f) United States v. Bodkins, 60 M.J. 322 (C.A.A.F. 2004). The CAAF rejected the ACCA’s conclusion that the accused is required to ask for timely post-trial processing, and that failure to do so waived any right to relief. The accused failed to object to dilatory post-trial processing in guilty plea case with a 74-page record of trial (ROT) (i.e., 252 days from sentence to action; 412 days from sentence to receipt of ROT by the ACCA). The CAAF noted that the responsibility to complete post-trial processing in a timely fashion lies with the CA and is not dependent on an accused’s request. The CAAF did, however, observe that the absence of a request from the defense is one factor a reviewing court may consider in assessing the impact of any delay in a particular case.
g) United States v. Garman, 59 M.J. 677 (A.C.C.A. 2003). Allegations of dilatory post-trial processing will be examined on a case-by-case basis applying a totality of the circumstances approach. Court refuses to adopt a bright line rule regarding post-trial delay. Held: appellant was not entitled to relief despite a post-trial delay of 248 days from sentence to action (i.e., 329 days less 81 days attributable to the defense; the military judge’s time to authenticate the record was government time). The factors the court considered were as follows: defense counsel’s objection to the post-trial delay was “dilatory,” occurring at day 324; after the defense objected, the government acted on the case expeditiously (i.e., in five days); although unexplained, the delay did not exceed 248 days; slow post-trial processing was the only post-trial error; and, the appellant failed to allege any prejudice or harm from the delay. Most significant in the court’s decision was the defense counsel’s lack of timely objection to the post-trial processing.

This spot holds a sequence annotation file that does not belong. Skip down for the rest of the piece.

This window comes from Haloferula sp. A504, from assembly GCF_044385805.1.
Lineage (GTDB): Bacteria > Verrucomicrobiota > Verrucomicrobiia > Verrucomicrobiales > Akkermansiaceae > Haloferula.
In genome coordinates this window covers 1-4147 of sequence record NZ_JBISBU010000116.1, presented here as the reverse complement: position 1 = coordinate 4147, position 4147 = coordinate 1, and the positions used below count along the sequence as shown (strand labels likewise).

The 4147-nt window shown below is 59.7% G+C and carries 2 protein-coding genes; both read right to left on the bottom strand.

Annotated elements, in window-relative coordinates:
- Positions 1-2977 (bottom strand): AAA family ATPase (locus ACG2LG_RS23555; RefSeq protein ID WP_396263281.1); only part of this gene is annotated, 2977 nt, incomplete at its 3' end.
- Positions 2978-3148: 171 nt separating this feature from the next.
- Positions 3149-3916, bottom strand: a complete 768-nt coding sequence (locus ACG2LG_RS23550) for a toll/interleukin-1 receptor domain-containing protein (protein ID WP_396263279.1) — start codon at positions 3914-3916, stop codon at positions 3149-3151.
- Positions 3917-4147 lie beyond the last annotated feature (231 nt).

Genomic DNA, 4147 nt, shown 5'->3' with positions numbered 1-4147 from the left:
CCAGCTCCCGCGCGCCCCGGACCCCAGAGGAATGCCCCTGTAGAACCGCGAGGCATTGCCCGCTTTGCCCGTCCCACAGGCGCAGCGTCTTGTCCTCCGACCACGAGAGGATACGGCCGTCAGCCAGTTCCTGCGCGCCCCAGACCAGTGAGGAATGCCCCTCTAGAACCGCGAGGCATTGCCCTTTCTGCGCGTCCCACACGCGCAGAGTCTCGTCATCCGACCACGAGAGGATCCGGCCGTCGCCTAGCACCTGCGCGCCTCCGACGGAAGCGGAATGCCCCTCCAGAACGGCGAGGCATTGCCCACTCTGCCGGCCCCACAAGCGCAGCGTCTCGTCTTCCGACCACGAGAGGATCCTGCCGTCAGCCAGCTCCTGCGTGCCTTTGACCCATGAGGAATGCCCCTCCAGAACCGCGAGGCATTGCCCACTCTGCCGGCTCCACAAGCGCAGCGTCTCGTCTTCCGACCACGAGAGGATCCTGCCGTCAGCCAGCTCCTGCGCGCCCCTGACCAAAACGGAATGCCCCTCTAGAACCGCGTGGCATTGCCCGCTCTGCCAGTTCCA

h) United States v. Banks, 75 M.J. 746 (A.C.C.A. 2016). The ACCA denies Government claim that delay should be attributed to dilatory Defense action. The Court points out that Art. 60, UCMJ, and R.C.M. 1105, provide the Defense with just 20 days to submit post-trial matters. Any time past this 20 day allowance will be charged against the Government’s processing time.
A. This rule will not change much under the MJA 2016. Some of the language will be updated to reflect other changes in the rules. The rule requires the conditions of any suspension to be specified in writing, served on the accused, and receipted for by the probationer. United States v. Myrick, 24 M.J. 792 (A.C.M.R. 1987) (there must be substantial compliance with R.C.M. 1108). See:
1. AR 27-10, para. 5-35 (11 May 2016);
2. JAGMAN, section 0158; and,
3. AFI 51-201, para. 9.23.
B. Power of the CA to create conditions.
1. United States v. Cowan, 34 M.J. 258 (C.M.A. 1992). The accused asked the CA for a method by which she could serve her confinement and still support her 6-year-old child. CA approved the sentence, but suspended for one year confinement in excess of six months and forfeitures in excess of $724.20, suspension of forfeitures conditioned upon:
a) The initiation of an allotment payable to the daughter’s guardian of $278.40, for the benefit of the girl; and
b) The maintenance of the allotment during the time the accused is entitled to receive pay and allowances.
Held: Permissible. Note: court recognizes inherent problems; recommends careful use of such actions.
2. United States v. Schneider, 34 M.J. 639 (A.C.M.R. 1992), aff’d, 38 M.J. 387 (C.M.A. 1993). The accused asked for assistance in supporting his dependents. The ACMR upheld CA’s suspension of forfeitures in excess of $400.00 on conditions that the accused: